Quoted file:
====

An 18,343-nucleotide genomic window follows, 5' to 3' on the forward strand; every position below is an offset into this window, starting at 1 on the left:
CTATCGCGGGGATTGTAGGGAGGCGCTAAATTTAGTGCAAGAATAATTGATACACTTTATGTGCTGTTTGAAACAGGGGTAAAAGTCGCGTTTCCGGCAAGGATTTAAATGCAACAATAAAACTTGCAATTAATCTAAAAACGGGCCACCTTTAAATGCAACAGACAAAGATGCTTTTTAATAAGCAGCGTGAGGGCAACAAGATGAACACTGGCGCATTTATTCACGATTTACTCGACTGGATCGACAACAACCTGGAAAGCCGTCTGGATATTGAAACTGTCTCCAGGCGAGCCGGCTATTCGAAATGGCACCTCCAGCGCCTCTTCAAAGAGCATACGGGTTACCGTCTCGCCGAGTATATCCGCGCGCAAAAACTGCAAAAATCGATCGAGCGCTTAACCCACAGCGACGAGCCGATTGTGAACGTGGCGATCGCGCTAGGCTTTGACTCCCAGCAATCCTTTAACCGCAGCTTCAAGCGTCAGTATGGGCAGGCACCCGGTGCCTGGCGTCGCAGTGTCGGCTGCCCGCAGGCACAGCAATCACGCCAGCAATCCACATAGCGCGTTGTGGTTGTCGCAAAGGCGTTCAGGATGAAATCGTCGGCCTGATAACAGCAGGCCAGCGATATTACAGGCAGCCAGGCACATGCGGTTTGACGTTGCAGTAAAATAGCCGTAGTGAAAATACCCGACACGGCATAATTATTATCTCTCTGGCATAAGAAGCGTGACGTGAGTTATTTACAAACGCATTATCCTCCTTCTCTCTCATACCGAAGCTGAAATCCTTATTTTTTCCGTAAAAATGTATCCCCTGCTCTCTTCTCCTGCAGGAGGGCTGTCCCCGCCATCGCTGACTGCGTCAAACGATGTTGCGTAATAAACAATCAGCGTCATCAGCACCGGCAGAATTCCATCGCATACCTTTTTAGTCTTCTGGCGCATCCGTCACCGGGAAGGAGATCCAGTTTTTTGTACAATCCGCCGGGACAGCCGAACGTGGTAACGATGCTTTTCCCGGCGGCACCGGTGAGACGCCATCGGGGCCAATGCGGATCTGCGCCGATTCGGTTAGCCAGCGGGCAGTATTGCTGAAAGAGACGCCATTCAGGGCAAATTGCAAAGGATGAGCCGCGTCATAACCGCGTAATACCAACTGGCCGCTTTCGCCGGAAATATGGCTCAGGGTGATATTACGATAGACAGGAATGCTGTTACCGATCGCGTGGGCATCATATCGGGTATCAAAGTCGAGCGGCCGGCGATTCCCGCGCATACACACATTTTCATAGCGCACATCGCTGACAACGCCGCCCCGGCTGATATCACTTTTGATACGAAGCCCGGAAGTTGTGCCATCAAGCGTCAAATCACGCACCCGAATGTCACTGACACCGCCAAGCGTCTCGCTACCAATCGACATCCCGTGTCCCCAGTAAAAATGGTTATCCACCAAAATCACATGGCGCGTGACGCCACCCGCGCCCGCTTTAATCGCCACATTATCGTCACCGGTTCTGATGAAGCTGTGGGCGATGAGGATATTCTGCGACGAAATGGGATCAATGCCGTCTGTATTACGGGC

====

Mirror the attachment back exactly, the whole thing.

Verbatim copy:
An 18,343-nucleotide genomic window follows, 5' to 3' on the forward strand; every position below is an offset into this window, starting at 1 on the left:
CTATCGCGGGGATTGTAGGGAGGCGCTAAATTTAGTGCAAGAATAATTGATACACTTTATGTGCTGTTTGAAACAGGGGTAAAAGTCGCGTTTCCGGCAAGGATTTAAATGCAACAATAAAACTTGCAATTAATCTAAAAACGGGCCACCTTTAAATGCAACAGACAAAGATGCTTTTTAATAAGCAGCGTGAGGGCAACAAGATGAACACTGGCGCATTTATTCACGATTTACTCGACTGGATCGACAACAACCTGGAAAGCCGTCTGGATATTGAAACTGTCTCCAGGCGAGCCGGCTATTCGAAATGGCACCTCCAGCGCCTCTTCAAAGAGCATACGGGTTACCGTCTCGCCGAGTATATCCGCGCGCAAAAACTGCAAAAATCGATCGAGCGCTTAACCCACAGCGACGAGCCGATTGTGAACGTGGCGATCGCGCTAGGCTTTGACTCCCAGCAATCCTTTAACCGCAGCTTCAAGCGTCAGTATGGGCAGGCACCCGGTGCCTGGCGTCGCAGTGTCGGCTGCCCGCAGGCACAGCAATCACGCCAGCAATCCACATAGCGCGTTGTGGTTGTCGCAAAGGCGTTCAGGATGAAATCGTCGGCCTGATAACAGCAGGCCAGCGATATTACAGGCAGCCAGGCACATGCGGTTTGACGTTGCAGTAAAATAGCCGTAGTGAAAATACCCGACACGGCATAATTATTATCTCTCTGGCATAAGAAGCGTGACGTGAGTTATTTACAAACGCATTATCCTCCTTCTCTCTCATACCGAAGCTGAAATCCTTATTTTTTCCGTAAAAATGTATCCCCTGCTCTCTTCTCCTGCAGGAGGGCTGTCCCCGCCATCGCTGACTGCGTCAAACGATGTTGCGTAATAAACAATCAGCGTCATCAGCACCGGCAGAATTCCATCGCATACCTTTTTAGTCTTCTGGCGCATCCGTCACCGGGAAGGAGATCCAGTTTTTTGTACAATCCGCCGGGACAGCCGAACGTGGTAACGATGCTTTTCCCGGCGGCACCGGTGAGACGCCATCGGGGCCAATGCGGATCTGCGCCGATTCGGTTAGCCAGCGGGCAGTATTGCTGAAAGAGACGCCATTCAGGGCAAATTGCAAAGGATGAGCCGCGTCATAACCGCGTAATACCAACTGGCCGCTTTCGCCGGAAATATGGCTCAGGGTGATATTACGATAGACAGGAATGCTGTTACCGATCGCGTGGGCATCATATCGGGTATCAAAGTCGAGCGGCCGGCGATTCCCGCGCATACACACATTTTCATAGCGCACATCGCTGACAACGCCGCCCCGGCTGATATCACTTTTGATACGAAGCCCGGAAGTTGTGCCATCAAGCGTCAAATCACGCACCCGAATGTCACTGACACCGCCAAGCGTCTCGCTACCAATCGACATCCCGTGTCCCCAGTAAAAATGGTTATCCACCAAAATCACATGGCGCGTGACGCCACCCGCGCCCGCTTTAATCGCCACATTATCGTCACCGGTTCTGATGAAGCTGTGGGCGATGAGGATATTCTGCGACGAAATGGGATCAATGCCGTCTGTATTACGGGC